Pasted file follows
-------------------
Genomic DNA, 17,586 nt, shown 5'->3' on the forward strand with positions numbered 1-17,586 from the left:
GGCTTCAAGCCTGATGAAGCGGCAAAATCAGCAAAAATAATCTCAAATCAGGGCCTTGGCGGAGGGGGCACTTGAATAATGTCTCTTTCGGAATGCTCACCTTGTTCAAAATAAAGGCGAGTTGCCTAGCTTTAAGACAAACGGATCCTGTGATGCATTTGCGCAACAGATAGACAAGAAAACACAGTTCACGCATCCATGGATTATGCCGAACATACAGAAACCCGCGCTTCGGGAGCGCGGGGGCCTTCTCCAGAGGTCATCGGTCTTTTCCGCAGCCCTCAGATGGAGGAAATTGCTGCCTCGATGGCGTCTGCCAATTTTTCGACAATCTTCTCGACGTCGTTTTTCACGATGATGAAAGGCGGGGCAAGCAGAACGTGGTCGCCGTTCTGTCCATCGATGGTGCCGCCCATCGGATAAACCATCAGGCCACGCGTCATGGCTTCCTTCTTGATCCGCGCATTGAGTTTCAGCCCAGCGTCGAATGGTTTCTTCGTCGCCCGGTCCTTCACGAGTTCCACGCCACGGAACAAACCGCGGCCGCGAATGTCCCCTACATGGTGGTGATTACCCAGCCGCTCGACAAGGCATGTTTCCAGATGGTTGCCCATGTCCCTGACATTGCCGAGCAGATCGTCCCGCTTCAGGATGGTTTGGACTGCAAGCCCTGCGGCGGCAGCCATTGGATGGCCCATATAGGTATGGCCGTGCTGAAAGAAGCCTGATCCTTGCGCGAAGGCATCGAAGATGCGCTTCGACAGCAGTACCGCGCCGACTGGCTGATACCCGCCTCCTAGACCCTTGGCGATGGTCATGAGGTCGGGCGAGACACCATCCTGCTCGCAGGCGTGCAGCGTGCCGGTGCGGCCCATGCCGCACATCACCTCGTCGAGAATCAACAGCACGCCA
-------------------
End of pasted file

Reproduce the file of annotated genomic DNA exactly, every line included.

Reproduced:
Genomic DNA, 17,586 nt, shown 5'->3' on the forward strand with positions numbered 1-17,586 from the left:
GGCTTCAAGCCTGATGAAGCGGCAAAATCAGCAAAAATAATCTCAAATCAGGGCCTTGGCGGAGGGGGCACTTGAATAATGTCTCTTTCGGAATGCTCACCTTGTTCAAAATAAAGGCGAGTTGCCTAGCTTTAAGACAAACGGATCCTGTGATGCATTTGCGCAACAGATAGACAAGAAAACACAGTTCACGCATCCATGGATTATGCCGAACATACAGAAACCCGCGCTTCGGGAGCGCGGGGGCCTTCTCCAGAGGTCATCGGTCTTTTCCGCAGCCCTCAGATGGAGGAAATTGCTGCCTCGATGGCGTCTGCCAATTTTTCGACAATCTTCTCGACGTCGTTTTTCACGATGATGAAAGGCGGGGCAAGCAGAACGTGGTCGCCGTTCTGTCCATCGATGGTGCCGCCCATCGGATAAACCATCAGGCCACGCGTCATGGCTTCCTTCTTGATCCGCGCATTGAGTTTCAGCCCAGCGTCGAATGGTTTCTTCGTCGCCCGGTCCTTCACGAGTTCCACGCCACGGAACAAACCGCGGCCGCGAATGTCCCCTACATGGTGGTGATTACCCAGCCGCTCGACAAGGCATGTTTCCAGATGGTTGCCCATGTCCCTGACATTGCCGAGCAGATCGTCCCGCTTCAGGATGGTTTGGACTGCAAGCCCTGCGGCGGCAGCCATTGGATGGCCCATATAGGTATGGCCGTGCTGAAAGAAGCCTGATCCTTGCGCGAAGGCATCGAAGATGCGCTTCGACAGCAGTACCGCGCCGACTGGCTGATACCCGCCTCCTAGACCCTTGGCGATGGTCATGAGGTCGGGCGAGACACCATCCTGCTCGCAGGCGTGCAGCGTGCCGGTGCGGCCCATGCCGCACATCACCTCGTCGAGAATCAACAGCACGCCA